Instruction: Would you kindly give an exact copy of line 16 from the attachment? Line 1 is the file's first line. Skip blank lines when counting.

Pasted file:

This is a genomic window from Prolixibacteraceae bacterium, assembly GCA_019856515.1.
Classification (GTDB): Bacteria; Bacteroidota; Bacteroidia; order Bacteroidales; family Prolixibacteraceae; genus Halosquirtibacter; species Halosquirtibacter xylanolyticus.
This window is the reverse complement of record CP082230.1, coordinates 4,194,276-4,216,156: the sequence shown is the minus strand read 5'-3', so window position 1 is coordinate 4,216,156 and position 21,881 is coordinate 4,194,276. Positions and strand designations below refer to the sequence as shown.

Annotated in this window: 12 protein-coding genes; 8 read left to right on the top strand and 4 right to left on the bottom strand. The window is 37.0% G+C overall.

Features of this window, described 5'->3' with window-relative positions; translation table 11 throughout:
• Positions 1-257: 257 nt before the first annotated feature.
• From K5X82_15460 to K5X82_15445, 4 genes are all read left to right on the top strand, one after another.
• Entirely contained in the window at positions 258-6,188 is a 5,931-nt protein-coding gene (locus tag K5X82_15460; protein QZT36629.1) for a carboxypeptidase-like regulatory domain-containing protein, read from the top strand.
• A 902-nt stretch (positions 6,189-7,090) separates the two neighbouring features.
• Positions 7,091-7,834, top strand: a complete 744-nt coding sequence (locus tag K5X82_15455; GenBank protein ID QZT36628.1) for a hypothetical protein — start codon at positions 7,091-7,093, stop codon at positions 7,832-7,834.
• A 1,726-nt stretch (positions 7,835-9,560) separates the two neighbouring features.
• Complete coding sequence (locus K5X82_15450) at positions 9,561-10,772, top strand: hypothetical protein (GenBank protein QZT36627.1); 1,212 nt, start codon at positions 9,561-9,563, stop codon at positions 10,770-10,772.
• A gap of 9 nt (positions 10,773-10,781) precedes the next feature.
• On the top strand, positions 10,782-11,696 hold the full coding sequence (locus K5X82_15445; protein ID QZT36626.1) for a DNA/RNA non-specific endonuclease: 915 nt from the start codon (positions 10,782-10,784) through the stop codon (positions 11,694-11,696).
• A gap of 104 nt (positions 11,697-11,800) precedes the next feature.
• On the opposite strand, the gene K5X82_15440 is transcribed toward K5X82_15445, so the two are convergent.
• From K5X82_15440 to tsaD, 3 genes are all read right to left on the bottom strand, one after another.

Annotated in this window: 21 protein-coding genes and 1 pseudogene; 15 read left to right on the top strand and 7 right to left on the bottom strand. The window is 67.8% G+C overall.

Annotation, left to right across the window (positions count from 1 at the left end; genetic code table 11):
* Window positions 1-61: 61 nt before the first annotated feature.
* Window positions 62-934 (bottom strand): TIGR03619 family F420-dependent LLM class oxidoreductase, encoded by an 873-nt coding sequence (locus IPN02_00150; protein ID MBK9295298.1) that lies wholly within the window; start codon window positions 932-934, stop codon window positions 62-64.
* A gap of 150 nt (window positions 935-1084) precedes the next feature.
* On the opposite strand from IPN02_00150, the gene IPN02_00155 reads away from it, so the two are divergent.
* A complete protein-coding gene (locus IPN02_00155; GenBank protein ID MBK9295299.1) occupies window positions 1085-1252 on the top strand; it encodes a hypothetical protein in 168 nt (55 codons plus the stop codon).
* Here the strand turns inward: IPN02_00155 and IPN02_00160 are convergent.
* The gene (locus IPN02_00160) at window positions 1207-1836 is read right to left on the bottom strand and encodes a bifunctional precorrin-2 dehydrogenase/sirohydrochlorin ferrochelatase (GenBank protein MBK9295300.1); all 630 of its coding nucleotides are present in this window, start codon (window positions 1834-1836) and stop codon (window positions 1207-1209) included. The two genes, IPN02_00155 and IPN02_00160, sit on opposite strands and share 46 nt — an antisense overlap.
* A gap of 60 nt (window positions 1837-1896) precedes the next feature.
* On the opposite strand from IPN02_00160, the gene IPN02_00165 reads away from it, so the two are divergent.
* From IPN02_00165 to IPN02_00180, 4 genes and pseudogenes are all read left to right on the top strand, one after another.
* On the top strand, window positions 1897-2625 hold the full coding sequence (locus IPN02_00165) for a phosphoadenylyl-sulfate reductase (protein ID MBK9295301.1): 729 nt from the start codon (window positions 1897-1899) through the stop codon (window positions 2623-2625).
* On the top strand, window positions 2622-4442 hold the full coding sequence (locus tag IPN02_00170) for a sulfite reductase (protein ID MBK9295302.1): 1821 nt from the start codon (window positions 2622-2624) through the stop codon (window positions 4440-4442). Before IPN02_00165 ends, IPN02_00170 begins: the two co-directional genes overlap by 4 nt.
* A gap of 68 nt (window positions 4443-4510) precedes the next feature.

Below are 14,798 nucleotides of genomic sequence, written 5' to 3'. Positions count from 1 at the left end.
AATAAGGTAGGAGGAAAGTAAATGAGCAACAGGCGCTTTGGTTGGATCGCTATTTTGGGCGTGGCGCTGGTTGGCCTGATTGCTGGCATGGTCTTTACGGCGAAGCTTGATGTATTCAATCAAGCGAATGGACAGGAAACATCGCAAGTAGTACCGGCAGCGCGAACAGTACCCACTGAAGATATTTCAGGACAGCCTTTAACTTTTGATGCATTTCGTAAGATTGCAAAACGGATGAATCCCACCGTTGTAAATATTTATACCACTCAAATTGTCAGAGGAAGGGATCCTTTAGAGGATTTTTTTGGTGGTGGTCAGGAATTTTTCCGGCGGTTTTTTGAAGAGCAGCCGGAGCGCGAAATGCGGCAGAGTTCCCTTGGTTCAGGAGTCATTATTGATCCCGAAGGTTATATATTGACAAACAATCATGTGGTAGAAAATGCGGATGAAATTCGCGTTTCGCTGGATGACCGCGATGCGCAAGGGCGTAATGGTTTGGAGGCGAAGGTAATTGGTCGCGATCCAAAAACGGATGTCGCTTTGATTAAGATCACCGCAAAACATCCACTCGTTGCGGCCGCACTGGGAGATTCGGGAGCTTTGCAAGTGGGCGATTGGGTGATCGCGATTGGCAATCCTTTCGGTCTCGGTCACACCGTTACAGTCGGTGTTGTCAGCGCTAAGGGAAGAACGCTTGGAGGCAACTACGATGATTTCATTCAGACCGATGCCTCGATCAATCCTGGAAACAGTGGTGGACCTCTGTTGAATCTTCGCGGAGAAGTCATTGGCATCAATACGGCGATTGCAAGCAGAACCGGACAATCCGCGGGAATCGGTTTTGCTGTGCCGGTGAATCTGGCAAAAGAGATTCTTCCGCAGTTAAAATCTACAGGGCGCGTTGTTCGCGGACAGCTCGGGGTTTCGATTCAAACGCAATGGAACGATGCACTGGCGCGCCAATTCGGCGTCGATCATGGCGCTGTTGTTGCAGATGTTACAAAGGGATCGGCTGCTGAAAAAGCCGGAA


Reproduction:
• On the opposite strand, the gene K5X82_15440 is transcribed toward K5X82_15445, so the two are convergent.